I had grandiose, almost artistic, ideas of life as a PhD student. I pictured myself with messy hair and my glasses sliding down my nose–holed up in coffee shops for hours at a time, reading, writing, and people watching. I saw myself sorting through piles of articles and being intrigued but critical of every one. Never procrastinating or wasting time. Well-read. Always prepared for class. Scholarly.
After chatting with people about pursuing a PhD in higher education and student affairs, most of them recommended taking a step back from a full time job and starting school full time, which totally made sense. I frequently got advice like:
“If you can swing it financially, work less and do school ‘right.’”
“I worked full time and did my PhD—and it took forever! I should have taken an assistantship and ‘powered through’.”
“I didn’t get as much out of school as I could have because I was more focused on my job.”
As it went, I left a mid-level position in housing to take a grad assistantship so I could focus on school and have it paid for in full. I looked forward to lower stress and fewer responsibilities. Limiting my work role to taking meeting minutes and researching independent projects seemed refreshing compared to the high stress “housing hustle” of my previous work. I assumed this career change would make me a better, faster, stronger, and more successful PhD student. But I wasn’t.
I was usually unmotivated. I slept in late. I watched a lot of Netflix. I spent time in coffee shops, but only if I could convince myself to get out of pajamas to go. I got things done working from home, but I wasn’t happy. At work, my abilities and experiences were perceived differently because I was a “grad,” even though that did not resonate with me.
Mostly I missed the structure, problem solving, and social interactions that were part of working full time in student affairs that left me feeling accomplished and energized. Developing my scholar identity was much easier than the feeling of losing my practitioner identity.
I’m fortunate I had the opportunity to transition to a full time position a year in to my program. While working full time, I have maintained a full course load thanks to weekend classes, supportive colleagues, and a partner that can take on the “adulting” when I can’t manage. Also, my institution offers tuition benefits to employees—so while I pay some out-of-pocket costs for school, it has been manageable.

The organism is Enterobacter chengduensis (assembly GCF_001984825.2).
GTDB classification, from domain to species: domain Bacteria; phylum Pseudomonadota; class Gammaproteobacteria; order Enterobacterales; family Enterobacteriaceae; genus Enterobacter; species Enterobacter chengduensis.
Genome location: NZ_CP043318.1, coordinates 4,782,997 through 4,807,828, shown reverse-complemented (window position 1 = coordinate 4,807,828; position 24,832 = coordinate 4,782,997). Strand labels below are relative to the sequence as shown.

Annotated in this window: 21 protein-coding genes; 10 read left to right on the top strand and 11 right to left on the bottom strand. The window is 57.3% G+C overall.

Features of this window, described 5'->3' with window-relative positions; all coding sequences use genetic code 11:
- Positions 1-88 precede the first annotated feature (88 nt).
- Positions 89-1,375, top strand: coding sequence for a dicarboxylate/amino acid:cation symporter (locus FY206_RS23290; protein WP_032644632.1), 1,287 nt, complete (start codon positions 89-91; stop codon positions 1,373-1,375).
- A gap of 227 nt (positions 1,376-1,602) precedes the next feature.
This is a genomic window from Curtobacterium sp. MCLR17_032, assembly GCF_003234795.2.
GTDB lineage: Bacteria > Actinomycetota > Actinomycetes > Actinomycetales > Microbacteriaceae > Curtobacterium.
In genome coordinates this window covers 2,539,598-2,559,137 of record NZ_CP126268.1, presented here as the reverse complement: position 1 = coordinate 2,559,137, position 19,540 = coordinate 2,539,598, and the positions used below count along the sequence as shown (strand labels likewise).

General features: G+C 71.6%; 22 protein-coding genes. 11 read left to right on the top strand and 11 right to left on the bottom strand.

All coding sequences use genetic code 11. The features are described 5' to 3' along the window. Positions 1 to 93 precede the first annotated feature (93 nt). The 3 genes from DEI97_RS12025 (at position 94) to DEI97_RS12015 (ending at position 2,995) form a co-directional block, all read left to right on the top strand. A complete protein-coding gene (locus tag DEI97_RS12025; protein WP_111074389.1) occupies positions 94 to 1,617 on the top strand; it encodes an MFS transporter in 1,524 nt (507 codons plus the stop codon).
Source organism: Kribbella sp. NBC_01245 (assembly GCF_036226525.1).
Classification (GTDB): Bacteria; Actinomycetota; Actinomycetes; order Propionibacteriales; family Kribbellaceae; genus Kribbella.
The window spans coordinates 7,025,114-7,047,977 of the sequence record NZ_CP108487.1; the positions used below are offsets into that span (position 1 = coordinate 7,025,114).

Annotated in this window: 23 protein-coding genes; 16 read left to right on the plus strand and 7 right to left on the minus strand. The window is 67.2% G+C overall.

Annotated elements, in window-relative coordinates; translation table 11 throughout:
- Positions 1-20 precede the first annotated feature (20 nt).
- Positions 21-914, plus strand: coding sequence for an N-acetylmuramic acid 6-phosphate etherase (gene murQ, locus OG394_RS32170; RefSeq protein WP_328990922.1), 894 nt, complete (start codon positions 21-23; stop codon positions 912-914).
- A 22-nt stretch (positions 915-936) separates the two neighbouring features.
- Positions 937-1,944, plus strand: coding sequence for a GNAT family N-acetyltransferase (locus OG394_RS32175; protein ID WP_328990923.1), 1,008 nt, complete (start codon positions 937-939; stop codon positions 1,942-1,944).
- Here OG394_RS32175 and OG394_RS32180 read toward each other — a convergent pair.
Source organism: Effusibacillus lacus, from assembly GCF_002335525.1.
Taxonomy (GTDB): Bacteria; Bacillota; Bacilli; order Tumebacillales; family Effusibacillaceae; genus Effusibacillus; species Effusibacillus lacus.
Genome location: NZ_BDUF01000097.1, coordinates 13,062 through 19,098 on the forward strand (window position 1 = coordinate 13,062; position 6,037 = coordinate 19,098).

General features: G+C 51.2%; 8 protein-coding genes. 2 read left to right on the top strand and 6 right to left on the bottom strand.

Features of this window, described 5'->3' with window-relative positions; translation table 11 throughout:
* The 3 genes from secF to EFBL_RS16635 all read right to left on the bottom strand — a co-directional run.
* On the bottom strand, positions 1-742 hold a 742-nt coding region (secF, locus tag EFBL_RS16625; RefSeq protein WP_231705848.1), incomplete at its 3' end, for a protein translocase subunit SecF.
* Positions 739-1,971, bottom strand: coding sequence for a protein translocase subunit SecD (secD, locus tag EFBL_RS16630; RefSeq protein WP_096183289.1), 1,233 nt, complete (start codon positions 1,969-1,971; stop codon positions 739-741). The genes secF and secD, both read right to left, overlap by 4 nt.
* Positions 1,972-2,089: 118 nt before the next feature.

I am an extreme extrovert who found “scholarly” life as I imagined to be isolating, but I had convinced myself that it was the best way to do a PhD. Now, I know there is no such thing.
Based on my own path and struggles along the way, here are my five suggestions for those pursuing their PhD:
1. Think about your natural tendencies and don’t fight them too hard. You will be the most successful in your school life, work life, and home life if there is a natural flow throughout. If you were a perfectionist during your masters, that won’t magically disappear in your PhD. If you’re an extrovert, you’ll probably want interactions with people to energize you throughout the day.
2. Consider the benefits of structure, not just the rigidity. When I’m busy, I have a tendency to stay the most productive. Having structure and commitments can provide boundaries and motivation.
3. Research can be an isolating activity—even as faculty. I’ve heard from full time student affairs practitioners turned faculty that this is an adjustment they had to make, as well. Working on autonomous projects can be exceptionally rewarding and lonely. Make work groups to bounce ideas off of and have a social outlet.
4. When applying for programs, look for institutions that provide tuition benefits for employees. You may not receive full tuition coverage, however, some financial assistance may be available.
5. Let go of expectations of what being a doc student should be like. There is not a “right” way to do school. You know yourself better than anyone else, and your experiences in a program will be fun, challenging, and infuriating. Let go of things that don’t matter, and go along for the ride.
This post is part of our #SAdoc series, which aims to show that the journey for a doctorate in Student Affairs is about more than just a piece of paper. A variety of SA pros working towards, or who have obtained, their #SAdoc will share their stories of the hustle and struggle of the process; the ups and downs. For more information, please see Kevin Wright’s intro post. Be sure to check out other posts in this series!
> BONUS <
Podcast With Conor McLaughlin on SA Work-Life Balance